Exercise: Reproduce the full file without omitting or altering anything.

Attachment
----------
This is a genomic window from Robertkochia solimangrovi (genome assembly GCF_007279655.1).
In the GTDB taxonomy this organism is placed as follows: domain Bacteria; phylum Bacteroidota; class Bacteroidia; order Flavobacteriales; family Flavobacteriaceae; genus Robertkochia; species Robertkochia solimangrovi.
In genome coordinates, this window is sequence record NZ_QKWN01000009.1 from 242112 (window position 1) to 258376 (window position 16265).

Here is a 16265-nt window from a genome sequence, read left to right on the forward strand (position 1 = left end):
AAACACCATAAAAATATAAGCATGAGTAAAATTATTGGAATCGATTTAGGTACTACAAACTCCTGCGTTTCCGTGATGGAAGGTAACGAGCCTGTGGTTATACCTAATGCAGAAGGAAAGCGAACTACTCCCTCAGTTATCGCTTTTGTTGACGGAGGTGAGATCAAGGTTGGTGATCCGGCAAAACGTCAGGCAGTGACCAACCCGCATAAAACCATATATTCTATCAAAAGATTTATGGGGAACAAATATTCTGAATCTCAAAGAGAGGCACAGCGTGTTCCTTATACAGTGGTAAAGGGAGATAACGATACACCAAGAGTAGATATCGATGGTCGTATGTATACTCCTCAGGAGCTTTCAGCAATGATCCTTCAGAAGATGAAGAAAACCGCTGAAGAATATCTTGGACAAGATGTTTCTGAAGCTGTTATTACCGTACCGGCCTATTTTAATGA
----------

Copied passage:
This is a genomic window from Robertkochia solimangrovi (genome assembly GCF_007279655.1).
In the GTDB taxonomy this organism is placed as follows: domain Bacteria; phylum Bacteroidota; class Bacteroidia; order Flavobacteriales; family Flavobacteriaceae; genus Robertkochia; species Robertkochia solimangrovi.
In genome coordinates, this window is sequence record NZ_QKWN01000009.1 from 242112 (window position 1) to 258376 (window position 16265).

Here is a 16265-nt window from a genome sequence, read left to right on the forward strand (position 1 = left end):
AAACACCATAAAAATATAAGCATGAGTAAAATTATTGGAATCGATTTAGGTACTACAAACTCCTGCGTTTCCGTGATGGAAGGTAACGAGCCTGTGGTTATACCTAATGCAGAAGGAAAGCGAACTACTCCCTCAGTTATCGCTTTTGTTGACGGAGGTGAGATCAAGGTTGGTGATCCGGCAAAACGTCAGGCAGTGACCAACCCGCATAAAACCATATATTCTATCAAAAGATTTATGGGGAACAAATATTCTGAATCTCAAAGAGAGGCACAGCGTGTTCCTTATACAGTGGTAAAGGGAGATAACGATACACCAAGAGTAGATATCGATGGTCGTATGTATACTCCTCAGGAGCTTTCAGCAATGATCCTTCAGAAGATGAAGAAAACCGCTGAAGAATATCTTGGACAAGATGTTTCTGAAGCTGTTATTACCGTACCGGCCTATTTTAATGA